In the museum’s Gothic Art collection, the effects of the measure can be seen in scenes such as the Inscription of the name of John the Baptist, from the Altarpiece of the Saints John from Santa Coloma de Queralt (Conca de Barberà); or the Offering of Saint Joachim and Saint Anne in the Temple, from the inter-beam panel that recently entered the museum thanks to the donation by Antonio Gallardo.

Retaule dels sants Joans de Santa Coloma de Queralt

Master of Santa Coloma de Queralt, Naming of Saint John the Baptist Altarpiece of the Saints John, circa 1356

The figurations referred to, it has to be said, do not in themselves exude a negative view of the Jews. What usually connotes them negatively in Christian art is the narrative context into which they are inserted, or their characterization designed to stress their evil nature as the enemies of Christianity. With this objective, the Jewish minority’s anachronistic apparel openly stigmatized them in Catalonia, contributing to worsening relations between both communities. This led to the fateful pogrom of 1391, which destroyed many of the Jewish communities in Catalonia.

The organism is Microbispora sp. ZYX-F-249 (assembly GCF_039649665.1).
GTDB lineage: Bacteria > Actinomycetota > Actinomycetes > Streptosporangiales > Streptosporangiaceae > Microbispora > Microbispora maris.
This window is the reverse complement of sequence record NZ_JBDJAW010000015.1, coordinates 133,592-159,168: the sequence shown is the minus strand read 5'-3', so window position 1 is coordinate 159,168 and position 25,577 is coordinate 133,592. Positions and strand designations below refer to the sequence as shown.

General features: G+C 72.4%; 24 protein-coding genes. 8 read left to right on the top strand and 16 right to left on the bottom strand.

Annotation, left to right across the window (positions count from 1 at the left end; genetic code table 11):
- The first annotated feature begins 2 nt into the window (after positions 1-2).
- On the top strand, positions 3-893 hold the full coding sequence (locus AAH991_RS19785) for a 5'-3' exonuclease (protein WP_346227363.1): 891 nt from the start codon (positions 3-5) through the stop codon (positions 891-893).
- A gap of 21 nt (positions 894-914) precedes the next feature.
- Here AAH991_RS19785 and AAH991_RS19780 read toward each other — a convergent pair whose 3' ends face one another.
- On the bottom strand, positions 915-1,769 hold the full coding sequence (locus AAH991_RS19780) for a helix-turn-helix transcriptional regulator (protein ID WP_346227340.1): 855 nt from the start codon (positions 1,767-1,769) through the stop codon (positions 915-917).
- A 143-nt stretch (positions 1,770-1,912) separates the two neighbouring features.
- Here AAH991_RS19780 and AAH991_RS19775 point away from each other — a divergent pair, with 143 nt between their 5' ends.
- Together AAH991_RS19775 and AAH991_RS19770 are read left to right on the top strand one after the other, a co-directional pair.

The Judeo-Christian controversy

A significant group of images to consider are those that reflect the so-called Judeo-Christian controversy. Their purpose is clearly to show the superiority of Christian doctrine with respect to Jewish and, generically, they evoke the social reality of the time, in which this minority was forced to take part in Christian sermons and in disputes about the faith organized by the hegemonic religion.